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Difference between Binding Energy and Adsorption Energy

  1. Aug 25, 2013 #1


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    Hi, all,

    I find that binding energy (Van der Waals) are different from Adsorption Energy determined let's say from desorption spectroscopy.

    If approaching from 3/2kT = eV -> then at room temperature, it's approximately 25meV. So, for adsorption to occur at room temperature, the binding strength has to be 25meV. However, I find that when scientists point to adsorption energy, the energy scale is approximately 1 order of magnitude higher? like a few hundreds of meV.
  2. jcsd
  3. Aug 25, 2013 #2


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    Staff: Mentor

    At a binding energy of 25 meV, bonds would break all the time (on the timescale of picoseconds), and you would not have a solid.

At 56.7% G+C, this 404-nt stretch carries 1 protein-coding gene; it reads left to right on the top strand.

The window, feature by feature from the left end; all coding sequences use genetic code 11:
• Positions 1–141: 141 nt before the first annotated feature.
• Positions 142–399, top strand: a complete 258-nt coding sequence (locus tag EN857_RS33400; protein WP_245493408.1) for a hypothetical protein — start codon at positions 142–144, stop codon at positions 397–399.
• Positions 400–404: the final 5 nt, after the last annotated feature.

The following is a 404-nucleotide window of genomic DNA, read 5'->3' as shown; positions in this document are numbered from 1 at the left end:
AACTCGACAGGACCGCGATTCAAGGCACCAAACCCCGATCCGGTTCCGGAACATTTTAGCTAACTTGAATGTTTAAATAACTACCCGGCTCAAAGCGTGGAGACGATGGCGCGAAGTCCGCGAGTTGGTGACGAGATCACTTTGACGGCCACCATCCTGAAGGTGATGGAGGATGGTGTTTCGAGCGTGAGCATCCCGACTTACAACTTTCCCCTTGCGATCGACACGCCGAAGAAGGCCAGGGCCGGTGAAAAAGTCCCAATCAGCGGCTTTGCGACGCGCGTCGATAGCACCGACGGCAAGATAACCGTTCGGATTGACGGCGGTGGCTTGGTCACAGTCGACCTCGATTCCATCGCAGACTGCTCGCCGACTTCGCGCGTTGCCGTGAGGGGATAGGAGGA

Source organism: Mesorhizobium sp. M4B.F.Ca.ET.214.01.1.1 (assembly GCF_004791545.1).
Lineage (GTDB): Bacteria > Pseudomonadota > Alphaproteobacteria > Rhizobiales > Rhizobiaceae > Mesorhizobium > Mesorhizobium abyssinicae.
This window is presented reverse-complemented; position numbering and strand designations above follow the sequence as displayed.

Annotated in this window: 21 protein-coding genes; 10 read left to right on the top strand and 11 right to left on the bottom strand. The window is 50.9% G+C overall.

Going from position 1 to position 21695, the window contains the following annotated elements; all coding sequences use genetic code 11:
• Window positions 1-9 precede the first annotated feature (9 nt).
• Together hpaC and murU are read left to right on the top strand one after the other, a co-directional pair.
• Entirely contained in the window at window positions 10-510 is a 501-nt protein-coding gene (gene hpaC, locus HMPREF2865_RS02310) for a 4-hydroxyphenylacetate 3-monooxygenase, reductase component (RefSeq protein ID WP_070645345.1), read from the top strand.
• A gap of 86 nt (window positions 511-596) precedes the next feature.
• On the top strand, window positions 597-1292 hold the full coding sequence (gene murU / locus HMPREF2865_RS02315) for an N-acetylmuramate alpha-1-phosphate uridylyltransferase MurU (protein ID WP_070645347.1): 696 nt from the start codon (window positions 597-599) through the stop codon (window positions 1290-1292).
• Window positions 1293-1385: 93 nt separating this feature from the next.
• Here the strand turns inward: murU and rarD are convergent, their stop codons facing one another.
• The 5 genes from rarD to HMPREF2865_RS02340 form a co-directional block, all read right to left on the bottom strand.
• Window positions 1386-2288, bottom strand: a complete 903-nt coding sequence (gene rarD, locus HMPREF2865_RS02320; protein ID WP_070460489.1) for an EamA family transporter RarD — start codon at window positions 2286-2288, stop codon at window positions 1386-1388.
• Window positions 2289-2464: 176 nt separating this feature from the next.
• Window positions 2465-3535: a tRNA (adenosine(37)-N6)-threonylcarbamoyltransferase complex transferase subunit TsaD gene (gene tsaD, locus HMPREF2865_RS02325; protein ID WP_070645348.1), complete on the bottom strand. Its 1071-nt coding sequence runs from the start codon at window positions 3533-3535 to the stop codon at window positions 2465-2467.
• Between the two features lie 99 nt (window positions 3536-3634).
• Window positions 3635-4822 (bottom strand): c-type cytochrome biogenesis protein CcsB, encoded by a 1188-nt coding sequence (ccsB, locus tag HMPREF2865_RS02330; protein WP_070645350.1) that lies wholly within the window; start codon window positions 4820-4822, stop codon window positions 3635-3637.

In order to have a fixed structure, the binding energy of a material has to be a (large) multiple of the thermal energy, such that broken bonds are extremely rare.
  4. Aug 25, 2013 #3
    The energetics of physisorption (van der Waals interactions) differ from those of chemisorption. What kind of adsorption systems are you interested in?
  5. Aug 26, 2013 #4


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    Hi, all,

    I have found the answer from one paper (Molecular Physics, Vol. 103, No. 6–8, 20 March–20 April 2005, 883–890)

    The adsorption energy Ea at a specific coverage is the difference between the total energy of the adsorbed
    system and those of the clean substrate and the gas phase molecule (labelled ‘mol’). This adsorption energy
    Ea can be further separated into two contributions: the binding energy (BE) characterizing the interaction of an
    isolated adsorbate molecule with the metal, and Einter-ad that accounts for intermolecular interactions between
    adsorbate molecules. Einter-ad can be evaluated as the difference in total energy between an array of molecules
    in the adsorption geometry (without the substrate) and the same number of isolated molecules, both calculated
    in a large cubic supercell (of length 17A ˚ ). Subsequently, BE can be computed as the difference between Ea and Einter-ad.
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